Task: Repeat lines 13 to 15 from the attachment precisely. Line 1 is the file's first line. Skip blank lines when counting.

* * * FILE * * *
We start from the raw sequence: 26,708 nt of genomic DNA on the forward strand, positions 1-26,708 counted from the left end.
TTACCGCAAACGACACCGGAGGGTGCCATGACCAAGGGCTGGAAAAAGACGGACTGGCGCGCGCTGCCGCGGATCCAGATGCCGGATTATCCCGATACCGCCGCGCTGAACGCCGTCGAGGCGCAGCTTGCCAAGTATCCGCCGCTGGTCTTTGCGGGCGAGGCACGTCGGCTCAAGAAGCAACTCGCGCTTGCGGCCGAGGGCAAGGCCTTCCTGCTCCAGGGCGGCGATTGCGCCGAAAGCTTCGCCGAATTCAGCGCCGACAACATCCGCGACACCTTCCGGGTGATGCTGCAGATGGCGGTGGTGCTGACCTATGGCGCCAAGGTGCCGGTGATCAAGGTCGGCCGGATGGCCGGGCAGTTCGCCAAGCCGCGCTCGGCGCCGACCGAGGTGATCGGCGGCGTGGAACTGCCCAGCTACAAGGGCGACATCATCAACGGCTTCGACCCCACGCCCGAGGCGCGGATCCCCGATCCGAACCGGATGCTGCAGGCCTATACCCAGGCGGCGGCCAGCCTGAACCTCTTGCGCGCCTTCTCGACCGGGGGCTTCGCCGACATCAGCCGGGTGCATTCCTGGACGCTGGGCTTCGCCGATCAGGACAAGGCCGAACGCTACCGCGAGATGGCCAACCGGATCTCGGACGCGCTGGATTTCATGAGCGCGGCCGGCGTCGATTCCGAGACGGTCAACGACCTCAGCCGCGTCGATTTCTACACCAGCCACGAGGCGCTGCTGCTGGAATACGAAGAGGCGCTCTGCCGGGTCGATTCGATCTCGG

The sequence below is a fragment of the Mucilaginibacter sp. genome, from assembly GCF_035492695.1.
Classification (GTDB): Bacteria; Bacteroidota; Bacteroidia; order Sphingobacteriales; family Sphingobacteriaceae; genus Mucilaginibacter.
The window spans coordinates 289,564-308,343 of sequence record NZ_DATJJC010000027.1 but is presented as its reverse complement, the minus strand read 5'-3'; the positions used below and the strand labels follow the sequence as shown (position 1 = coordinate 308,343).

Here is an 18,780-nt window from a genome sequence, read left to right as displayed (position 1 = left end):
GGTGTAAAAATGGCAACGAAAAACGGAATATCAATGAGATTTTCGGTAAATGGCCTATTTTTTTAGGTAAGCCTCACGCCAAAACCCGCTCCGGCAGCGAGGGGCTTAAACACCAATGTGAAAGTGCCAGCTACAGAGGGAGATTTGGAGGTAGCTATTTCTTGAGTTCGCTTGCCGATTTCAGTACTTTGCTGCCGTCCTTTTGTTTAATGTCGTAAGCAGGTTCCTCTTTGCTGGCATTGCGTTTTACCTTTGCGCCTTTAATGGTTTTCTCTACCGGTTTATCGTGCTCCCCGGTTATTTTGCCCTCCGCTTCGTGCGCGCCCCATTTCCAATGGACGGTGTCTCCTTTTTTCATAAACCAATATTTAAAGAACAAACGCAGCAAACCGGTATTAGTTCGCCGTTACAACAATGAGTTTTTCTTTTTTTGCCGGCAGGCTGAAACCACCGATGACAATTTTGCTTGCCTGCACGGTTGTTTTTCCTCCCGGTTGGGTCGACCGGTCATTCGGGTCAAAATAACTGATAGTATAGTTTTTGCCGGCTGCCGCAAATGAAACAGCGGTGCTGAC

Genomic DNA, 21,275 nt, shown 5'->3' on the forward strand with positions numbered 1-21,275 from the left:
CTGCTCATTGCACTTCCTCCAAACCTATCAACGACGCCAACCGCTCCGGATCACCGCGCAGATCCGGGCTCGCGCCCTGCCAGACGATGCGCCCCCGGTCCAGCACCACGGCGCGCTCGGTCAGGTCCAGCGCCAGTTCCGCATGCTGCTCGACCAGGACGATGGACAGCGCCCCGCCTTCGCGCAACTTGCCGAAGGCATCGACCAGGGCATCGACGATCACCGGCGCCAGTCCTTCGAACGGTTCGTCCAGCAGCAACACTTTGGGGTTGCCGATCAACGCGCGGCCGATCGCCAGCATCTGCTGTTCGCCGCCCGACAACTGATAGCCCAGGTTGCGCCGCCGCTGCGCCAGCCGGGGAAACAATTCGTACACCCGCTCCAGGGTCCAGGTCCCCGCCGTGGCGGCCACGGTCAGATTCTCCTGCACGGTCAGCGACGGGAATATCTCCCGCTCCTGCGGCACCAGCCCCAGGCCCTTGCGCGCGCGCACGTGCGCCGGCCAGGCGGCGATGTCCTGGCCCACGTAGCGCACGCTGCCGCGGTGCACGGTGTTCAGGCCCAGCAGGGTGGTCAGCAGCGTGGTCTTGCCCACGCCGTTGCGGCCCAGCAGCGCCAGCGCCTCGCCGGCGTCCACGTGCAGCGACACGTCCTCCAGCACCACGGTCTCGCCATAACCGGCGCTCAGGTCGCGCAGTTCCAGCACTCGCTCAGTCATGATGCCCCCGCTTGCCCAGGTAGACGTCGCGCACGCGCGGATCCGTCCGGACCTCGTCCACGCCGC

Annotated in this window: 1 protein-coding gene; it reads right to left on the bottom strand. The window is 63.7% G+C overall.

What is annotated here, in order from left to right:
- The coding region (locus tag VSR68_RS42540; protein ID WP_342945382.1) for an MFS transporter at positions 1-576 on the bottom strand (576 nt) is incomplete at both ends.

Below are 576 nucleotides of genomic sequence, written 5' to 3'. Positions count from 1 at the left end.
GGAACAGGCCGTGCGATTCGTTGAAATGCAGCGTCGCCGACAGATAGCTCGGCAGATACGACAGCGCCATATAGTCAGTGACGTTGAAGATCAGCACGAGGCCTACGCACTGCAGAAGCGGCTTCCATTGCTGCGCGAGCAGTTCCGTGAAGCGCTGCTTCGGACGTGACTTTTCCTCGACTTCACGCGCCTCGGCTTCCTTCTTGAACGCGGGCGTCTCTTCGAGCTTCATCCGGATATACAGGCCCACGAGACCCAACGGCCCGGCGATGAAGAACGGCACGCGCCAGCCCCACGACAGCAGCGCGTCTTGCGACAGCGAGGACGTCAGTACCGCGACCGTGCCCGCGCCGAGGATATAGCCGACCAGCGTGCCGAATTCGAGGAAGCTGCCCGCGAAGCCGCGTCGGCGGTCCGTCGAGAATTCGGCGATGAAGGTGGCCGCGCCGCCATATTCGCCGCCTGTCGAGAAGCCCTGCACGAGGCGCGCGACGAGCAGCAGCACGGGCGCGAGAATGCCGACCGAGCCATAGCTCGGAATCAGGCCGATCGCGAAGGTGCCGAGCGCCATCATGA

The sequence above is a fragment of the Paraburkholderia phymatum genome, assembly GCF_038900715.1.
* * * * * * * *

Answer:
Below are 576 nucleotides of genomic sequence, written 5' to 3'. Positions count from 1 at the left end.
GGAACAGGCCGTGCGATTCGTTGAAATGCAGCGTCGCCGACAGATAGCTCGGCAGATACGACAGCGCCATATAGTCAGTGACGTTGAAGATCAGCACGAGGCCTACGCACTGCAGAAGCGGCTTCCATTGCTGCGCGAGCAGTTCCGTGAAGCGCTGCTTCGGACGTGACTTTTCCTCGACTTCACGCGCCTCGGCTTCCTTCTTGAACGCGGGCGTCTCTTCGAGCTTCATCCGGATATACAGGCCCACGAGACCCAACGGCCCGGCGATGAAGAACGGCACGCGCCAGCCCCACGACAGCAGCGCGTCTTGCGACAGCGAGGACGTCAGTACCGCGACCGTGCCCGCGCCGAGGATATAGCCGACCAGCGTGCCGAATTCGAGGAAGCTGCCCGCGAAGCCGCGTCGGCGGTCCGTCGAGAATTCGGCGATGAAGGTGGCCGCGCCGCCATATTCGCCGCCTGTCGAGAAGCCCTGCACGAGGCGCGCGACGAGCAGCAGCACGGGCGCGAGAATGCCGACCGAGCCATAGCTCGGAATCAGGCCGATCGCGAAGGTGCCGAGCGCCATCATGA

The sequence above is a fragment of the Paraburkholderia phymatum genome, assembly GCF_038900715.1.